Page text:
A “birth plan” is like a game plan for your baby’s arrival. You have little control over when your labor starts, but a birth plan ensures that you, your partner, and your care team are all aware of your wishes on some key things like pain meds, the people involved, episiotomies and cord cutting.
When to start your plan:
Usually I discuss the birth plan with my patients at the beginning of the third trimester. Often it is the childbirth classes she takes that help a woman make decisions about the type of birth she wants. If a woman has not taken classes, I suggest other resources available online or at the library that will help her make choices regarding her baby’s birth.
Many women with PCOS (polycystic ovary syndrome) are all too familiar with the wide variety of symptoms that accompany this hormonal disorder. These can include irregular periods, acne, excess hair on the face and body, and elevated insulin levels. PCOS is also the most common cause of infertility in women.
Our goals when treating PCOS are to manage these symptoms, and there are a number of medical therapies that we use to do this effectively.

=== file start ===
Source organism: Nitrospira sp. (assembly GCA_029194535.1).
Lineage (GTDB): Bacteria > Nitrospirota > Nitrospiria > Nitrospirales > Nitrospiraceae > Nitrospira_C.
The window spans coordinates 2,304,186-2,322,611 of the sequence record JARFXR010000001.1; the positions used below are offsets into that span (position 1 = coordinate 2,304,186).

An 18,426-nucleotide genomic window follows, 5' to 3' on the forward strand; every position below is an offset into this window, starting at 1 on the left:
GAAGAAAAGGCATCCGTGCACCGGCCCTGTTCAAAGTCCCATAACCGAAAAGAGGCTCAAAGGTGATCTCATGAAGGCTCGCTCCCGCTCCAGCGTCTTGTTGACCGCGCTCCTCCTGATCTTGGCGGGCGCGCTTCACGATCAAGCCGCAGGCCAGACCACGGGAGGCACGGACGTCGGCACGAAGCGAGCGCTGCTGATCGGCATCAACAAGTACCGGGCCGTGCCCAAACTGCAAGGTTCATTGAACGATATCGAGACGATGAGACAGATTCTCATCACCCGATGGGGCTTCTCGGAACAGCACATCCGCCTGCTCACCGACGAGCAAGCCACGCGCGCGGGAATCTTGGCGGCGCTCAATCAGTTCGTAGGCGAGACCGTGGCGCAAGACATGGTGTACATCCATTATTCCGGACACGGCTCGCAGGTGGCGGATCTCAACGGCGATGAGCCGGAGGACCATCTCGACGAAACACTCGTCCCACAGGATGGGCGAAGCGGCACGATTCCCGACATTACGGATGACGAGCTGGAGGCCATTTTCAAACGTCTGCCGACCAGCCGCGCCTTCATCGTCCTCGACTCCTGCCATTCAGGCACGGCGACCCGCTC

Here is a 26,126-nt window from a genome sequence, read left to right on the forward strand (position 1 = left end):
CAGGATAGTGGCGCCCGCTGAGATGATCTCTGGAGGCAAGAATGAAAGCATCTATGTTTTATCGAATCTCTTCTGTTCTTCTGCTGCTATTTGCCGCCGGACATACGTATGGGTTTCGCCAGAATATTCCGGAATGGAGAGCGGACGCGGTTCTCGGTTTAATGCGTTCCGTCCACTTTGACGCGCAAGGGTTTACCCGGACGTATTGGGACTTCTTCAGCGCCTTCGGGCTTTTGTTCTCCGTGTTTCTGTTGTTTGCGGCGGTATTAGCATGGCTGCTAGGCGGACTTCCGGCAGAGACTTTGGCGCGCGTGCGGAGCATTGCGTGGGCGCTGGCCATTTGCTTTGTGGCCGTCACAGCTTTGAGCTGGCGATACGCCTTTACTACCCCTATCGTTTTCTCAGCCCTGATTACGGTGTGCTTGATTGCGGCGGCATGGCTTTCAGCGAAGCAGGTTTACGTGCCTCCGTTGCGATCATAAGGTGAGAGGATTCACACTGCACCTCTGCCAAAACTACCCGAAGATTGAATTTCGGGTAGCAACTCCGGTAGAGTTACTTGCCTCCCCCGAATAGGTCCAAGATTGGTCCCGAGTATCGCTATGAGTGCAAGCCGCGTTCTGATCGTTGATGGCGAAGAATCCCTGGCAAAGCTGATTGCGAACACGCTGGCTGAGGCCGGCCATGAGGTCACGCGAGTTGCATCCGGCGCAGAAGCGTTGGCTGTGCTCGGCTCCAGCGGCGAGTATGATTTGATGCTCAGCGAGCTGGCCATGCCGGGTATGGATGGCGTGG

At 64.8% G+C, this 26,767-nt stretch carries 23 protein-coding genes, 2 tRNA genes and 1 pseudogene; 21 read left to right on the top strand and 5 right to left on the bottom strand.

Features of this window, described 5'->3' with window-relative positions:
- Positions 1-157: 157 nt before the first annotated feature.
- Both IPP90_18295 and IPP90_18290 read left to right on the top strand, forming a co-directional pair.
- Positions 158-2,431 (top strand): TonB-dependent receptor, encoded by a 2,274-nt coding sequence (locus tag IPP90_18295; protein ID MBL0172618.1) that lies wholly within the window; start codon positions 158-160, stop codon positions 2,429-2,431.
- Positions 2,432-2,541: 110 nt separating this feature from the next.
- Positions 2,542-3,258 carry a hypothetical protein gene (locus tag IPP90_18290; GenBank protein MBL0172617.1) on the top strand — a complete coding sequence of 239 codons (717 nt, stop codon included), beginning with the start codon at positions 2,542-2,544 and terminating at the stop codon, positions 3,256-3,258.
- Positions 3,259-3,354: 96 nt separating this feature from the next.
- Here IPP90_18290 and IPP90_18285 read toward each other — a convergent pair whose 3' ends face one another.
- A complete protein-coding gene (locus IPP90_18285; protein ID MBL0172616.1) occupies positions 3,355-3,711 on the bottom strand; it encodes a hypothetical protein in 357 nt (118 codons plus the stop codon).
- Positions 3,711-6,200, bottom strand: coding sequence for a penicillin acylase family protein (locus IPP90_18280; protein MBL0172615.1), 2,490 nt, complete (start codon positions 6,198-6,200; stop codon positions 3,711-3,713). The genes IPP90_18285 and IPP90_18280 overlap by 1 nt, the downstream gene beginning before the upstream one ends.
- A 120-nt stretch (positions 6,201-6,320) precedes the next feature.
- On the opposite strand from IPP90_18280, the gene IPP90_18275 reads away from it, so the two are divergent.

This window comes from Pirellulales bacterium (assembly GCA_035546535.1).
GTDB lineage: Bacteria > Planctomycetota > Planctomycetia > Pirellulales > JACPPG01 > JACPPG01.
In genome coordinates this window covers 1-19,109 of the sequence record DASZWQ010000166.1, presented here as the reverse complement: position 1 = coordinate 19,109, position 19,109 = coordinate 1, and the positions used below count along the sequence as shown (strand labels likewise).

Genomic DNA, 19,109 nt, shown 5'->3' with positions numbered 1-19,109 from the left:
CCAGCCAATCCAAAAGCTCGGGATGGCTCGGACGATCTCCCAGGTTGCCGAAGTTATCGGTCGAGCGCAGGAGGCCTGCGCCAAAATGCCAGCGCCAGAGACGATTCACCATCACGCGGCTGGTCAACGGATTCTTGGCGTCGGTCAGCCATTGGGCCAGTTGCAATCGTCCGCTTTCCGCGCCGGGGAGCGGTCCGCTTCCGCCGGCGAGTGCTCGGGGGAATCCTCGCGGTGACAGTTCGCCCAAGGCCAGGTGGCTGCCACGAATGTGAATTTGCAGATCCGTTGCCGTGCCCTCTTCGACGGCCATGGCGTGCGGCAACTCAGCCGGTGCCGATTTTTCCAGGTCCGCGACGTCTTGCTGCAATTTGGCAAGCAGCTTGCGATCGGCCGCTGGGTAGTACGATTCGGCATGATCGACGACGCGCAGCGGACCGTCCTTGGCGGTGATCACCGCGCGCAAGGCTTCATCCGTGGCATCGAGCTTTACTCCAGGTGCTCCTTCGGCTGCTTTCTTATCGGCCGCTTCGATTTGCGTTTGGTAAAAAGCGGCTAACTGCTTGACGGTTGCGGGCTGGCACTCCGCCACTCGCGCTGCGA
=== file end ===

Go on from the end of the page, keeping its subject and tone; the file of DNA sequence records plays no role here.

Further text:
Treatment options for many women can also include a number of holistic therapies that can be used alongside conventional therapies for optimal healing and illness prevention.
Here’s a quick overview of some of the more common alternatives that women with PCOS might consider:
It is okay to feel what you’re feeling. You might feel anger, sadness, disappointment, frustration or guilt.
Take care of yourself. If your best friend or sister was going through what you are experiencing, how would you treat her? Would you remind her not to be so hard on herself and to put herself first? Are you doing that for yourself?
Pap tests (or Pap smears) are well accepted tests that check for changes in the cells of the cervix (the lowest part of the uterus or womb) and screen for precancerous and cancerous lesions.
Pap tests are able to detect problems early and treatment may prevent cancer. Data shows that Pap screening has lowered the cervical cancer rate in the United States by more than 50% over the last 30 years.
This test is such a familiar part of our healthcare routine that many women might be surprised to learn five important things about the Pap test:
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